Tag Archives: animal communication

Squirrel Disruptions

Squirrel related power-outages were reported in Verona, WI, Eagle Mountain, UT (where the squirrel was “roasted”),  Windsor, Ontario (where the squirrel survived!), and Edmond, OK.

Regina, Canada, is taking action to protect squirrels from electrocution, installing “squirrel savers” to transformers, and consequently preventing future power outages. Turns out in West Liberty, IA, costs of power outage due to squirrel are running up towards half a million dollars, and with an insurance company refusing to pay, the city has to fork out another $5K for a consultant to research the claim.

And last year in Bryan and College Station, TX, squirrels caused over 300 power outages, leaving rodents responsible for around 30% of all power outages in the area.

To add to the mix, a squirrel started a brush fire in Camas, WA.

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Cats are more communicative than we know

catcommWe've all heard that cats are mysterious and don't communicate, but those of us who work with cats are trying to bust those myths. This article interviews a few cat experts (including Sharon Crowell-Davis, John Bradshaw, and moi! How'd I end up in that mix???) about how cats communicate and how to better understand what they are trying to tell us.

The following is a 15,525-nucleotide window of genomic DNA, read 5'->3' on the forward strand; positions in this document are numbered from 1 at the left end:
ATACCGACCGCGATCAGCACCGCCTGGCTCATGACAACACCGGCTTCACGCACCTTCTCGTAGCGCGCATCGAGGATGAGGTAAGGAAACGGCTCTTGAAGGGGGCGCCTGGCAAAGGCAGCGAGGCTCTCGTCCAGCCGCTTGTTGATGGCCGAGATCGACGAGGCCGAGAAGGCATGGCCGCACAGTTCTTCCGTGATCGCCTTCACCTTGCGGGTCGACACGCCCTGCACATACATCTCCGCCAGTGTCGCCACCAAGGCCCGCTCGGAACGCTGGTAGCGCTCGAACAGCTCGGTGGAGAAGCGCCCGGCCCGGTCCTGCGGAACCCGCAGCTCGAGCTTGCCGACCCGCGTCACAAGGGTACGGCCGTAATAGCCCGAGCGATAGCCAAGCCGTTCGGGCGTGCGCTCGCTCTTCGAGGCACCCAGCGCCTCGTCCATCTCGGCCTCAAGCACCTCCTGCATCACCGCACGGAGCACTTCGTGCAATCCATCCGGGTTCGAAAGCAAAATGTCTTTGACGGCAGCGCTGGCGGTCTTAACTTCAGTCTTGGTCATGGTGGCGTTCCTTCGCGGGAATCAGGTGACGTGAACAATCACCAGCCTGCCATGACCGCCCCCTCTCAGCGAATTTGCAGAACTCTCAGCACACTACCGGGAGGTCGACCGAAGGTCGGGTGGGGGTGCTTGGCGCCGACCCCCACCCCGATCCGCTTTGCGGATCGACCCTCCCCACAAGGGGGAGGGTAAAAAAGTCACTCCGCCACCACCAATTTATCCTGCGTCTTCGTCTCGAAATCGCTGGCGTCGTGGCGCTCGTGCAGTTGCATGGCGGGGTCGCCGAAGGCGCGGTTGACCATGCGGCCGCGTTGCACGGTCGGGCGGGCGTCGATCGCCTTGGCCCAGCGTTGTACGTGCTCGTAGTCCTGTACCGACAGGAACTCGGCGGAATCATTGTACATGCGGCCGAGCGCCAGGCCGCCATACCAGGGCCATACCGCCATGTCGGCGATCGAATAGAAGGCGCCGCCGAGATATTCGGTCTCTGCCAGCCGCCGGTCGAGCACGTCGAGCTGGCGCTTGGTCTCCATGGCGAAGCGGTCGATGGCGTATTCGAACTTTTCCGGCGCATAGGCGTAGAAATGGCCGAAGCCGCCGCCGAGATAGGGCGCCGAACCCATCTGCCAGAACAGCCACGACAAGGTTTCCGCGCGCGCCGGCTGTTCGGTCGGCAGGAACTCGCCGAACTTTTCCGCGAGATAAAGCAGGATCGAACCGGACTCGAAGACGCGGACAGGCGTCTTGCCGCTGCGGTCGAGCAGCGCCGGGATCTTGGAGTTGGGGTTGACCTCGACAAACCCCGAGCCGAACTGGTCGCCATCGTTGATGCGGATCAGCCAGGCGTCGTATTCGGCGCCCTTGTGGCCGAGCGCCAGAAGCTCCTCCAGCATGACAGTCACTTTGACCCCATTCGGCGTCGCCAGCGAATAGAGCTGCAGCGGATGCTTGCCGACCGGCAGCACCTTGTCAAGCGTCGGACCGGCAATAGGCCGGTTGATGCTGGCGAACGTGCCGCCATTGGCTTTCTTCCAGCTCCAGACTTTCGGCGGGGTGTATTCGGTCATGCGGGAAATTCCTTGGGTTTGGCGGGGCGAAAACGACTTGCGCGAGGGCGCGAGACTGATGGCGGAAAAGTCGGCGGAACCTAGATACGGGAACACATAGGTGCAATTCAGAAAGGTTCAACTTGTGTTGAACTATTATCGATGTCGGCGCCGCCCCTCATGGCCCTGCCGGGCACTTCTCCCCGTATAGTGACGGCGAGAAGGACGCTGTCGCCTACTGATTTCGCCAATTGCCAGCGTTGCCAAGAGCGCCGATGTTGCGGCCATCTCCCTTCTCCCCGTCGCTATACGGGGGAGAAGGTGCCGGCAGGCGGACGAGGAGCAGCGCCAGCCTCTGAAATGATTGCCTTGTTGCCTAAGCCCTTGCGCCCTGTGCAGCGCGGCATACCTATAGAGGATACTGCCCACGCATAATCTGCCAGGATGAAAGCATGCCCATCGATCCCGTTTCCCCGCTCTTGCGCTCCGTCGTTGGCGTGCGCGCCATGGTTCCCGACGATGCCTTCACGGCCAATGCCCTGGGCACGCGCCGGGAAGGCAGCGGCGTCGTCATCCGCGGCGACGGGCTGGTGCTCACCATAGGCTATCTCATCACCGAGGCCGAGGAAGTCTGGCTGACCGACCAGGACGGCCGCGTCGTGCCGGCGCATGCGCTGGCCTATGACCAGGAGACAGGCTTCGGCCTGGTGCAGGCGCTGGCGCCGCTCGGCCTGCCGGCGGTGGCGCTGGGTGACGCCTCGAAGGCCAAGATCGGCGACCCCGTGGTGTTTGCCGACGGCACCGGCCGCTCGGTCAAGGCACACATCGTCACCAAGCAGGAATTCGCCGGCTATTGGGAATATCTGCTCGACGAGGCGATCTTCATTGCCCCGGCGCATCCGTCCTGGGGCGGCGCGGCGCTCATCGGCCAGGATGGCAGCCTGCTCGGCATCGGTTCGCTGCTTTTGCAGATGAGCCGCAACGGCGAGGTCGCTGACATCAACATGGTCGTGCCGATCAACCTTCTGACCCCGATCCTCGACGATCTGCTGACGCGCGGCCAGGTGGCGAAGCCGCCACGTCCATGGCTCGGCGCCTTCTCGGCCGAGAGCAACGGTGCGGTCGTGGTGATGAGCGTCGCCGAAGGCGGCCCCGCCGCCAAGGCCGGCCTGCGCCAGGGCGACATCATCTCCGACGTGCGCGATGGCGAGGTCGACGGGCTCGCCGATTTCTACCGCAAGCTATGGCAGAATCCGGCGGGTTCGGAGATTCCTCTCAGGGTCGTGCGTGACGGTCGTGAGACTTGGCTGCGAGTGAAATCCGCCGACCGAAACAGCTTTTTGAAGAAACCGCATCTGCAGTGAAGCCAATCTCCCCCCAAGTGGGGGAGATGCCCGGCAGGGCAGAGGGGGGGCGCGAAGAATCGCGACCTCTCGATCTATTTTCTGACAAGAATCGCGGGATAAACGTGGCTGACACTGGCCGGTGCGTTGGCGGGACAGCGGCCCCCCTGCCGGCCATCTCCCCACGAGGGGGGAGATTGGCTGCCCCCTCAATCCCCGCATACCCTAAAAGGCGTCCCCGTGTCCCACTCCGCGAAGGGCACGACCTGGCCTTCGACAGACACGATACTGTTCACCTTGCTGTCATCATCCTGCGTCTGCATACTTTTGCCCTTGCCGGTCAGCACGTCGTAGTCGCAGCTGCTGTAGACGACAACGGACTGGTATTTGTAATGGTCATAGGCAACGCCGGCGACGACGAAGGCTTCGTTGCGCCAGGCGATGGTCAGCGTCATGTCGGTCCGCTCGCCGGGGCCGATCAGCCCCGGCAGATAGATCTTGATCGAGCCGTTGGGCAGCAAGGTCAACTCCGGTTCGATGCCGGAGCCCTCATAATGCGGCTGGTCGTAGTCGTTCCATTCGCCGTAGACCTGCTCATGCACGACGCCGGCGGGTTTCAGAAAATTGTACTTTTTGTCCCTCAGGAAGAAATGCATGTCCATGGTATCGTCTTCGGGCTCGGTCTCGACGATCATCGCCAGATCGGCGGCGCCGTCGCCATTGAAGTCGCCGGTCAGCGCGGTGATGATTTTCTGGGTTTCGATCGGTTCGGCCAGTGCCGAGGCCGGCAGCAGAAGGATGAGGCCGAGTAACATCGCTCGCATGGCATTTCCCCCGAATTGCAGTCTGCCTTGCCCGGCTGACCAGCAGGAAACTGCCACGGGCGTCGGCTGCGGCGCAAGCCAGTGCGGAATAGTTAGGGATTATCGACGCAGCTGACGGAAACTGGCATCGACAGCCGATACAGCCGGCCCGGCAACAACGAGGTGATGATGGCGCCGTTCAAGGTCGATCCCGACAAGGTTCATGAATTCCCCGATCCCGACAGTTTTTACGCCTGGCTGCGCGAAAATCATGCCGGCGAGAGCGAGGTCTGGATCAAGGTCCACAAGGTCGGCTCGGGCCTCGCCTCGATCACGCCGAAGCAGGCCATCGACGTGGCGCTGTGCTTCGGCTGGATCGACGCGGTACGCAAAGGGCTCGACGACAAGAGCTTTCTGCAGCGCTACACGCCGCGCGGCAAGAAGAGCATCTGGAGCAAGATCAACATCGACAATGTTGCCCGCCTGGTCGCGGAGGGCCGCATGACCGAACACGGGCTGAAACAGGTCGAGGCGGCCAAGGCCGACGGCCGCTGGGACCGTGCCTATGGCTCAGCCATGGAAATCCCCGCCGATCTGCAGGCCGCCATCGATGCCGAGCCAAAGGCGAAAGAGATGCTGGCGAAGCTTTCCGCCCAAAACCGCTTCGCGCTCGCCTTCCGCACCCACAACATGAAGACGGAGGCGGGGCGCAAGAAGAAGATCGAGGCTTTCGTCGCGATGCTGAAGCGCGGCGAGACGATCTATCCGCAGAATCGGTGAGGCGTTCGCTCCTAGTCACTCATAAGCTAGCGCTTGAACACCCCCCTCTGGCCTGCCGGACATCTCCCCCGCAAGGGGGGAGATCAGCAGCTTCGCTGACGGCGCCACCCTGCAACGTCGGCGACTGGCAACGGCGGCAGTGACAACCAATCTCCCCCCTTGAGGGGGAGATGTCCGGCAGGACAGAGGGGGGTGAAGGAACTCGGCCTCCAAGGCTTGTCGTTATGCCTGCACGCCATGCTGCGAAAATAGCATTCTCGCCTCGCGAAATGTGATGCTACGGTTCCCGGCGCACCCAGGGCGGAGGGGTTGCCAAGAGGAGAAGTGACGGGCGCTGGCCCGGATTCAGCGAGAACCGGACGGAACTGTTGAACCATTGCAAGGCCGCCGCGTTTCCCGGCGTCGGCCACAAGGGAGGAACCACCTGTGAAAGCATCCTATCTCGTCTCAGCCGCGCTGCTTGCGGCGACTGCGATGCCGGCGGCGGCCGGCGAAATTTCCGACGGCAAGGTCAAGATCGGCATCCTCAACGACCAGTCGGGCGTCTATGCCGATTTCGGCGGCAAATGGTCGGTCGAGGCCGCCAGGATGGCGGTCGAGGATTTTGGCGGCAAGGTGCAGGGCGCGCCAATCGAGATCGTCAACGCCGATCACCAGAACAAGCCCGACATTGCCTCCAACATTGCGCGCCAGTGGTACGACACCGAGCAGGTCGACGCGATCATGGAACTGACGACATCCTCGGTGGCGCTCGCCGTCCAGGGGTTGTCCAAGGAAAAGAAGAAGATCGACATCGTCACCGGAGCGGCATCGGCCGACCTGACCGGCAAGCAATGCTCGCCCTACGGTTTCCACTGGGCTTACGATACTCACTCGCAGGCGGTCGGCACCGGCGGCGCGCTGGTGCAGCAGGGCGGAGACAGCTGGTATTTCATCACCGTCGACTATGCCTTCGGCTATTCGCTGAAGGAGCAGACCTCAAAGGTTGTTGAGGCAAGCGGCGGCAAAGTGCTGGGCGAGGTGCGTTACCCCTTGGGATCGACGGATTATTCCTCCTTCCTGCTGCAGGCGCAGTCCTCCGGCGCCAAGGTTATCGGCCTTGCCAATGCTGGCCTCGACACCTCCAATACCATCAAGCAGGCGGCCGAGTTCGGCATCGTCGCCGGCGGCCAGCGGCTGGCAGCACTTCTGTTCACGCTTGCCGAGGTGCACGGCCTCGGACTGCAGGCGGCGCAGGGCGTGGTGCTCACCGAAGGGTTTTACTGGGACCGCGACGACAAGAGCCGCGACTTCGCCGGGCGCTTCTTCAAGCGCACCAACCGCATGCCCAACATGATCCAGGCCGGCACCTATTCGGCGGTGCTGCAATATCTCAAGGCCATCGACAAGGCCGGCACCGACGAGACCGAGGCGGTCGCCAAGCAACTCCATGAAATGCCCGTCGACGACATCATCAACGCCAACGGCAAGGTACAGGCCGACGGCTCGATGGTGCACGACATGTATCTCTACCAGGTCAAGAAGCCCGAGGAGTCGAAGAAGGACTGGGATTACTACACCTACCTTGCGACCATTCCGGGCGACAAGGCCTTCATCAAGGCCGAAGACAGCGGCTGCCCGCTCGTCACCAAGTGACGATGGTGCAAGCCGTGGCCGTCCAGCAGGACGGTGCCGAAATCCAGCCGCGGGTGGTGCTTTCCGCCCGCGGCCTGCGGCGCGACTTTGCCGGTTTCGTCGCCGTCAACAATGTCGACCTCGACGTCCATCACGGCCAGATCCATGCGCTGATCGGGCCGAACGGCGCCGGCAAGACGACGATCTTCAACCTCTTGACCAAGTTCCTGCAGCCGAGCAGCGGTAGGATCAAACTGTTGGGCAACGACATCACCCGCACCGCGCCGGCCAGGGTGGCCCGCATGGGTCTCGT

What your cat is trying to tell you: Stop playing with the tin foil!

A fascinating new study was just published that suggests that certain high-pitched sounds (including crumpling tin foil) can trigger seizures in older cats. I have a lot of thoughts about this that will likely merit a blog post next week. In the meantime: read away!

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What's up in canine science?

A lot as usual! @DogSpies talks with Dr. Monique Udell, about the state of dog science, and points the way to some current open access dog studies (meaning: you can read them even if you aren't affiliated with a university!!!) in her latest blog.

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That big, bumbling sunfish isn't so lazy after all

I love seeing the sunfish at the Monterey Bay Aquarium (which is apparently the only place to have captive sunfish on display). They look so ancient and blobby, but turns out their quite good at hunting. Scientists attached accelerometers and cameras to some sunfish to see what they get up to. Turns out: eating lots of jellyfish!

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The amazing staying power of squirrel nests

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Ever wondered what happens in a squirrel nest? I think about it a lot! I'd like to know if there are beer cans and chocolate bars in there, and I'd love to take a peek and squee at some baby squirrels. But I also think about squirrels in their dreys at the top of barren trees, whenever the wind gets crazy here. Are squirrels getting blown out of trees? Turns out NO - those nests are built to last! Malcolm Campbell digs deep and tells us all about it here!

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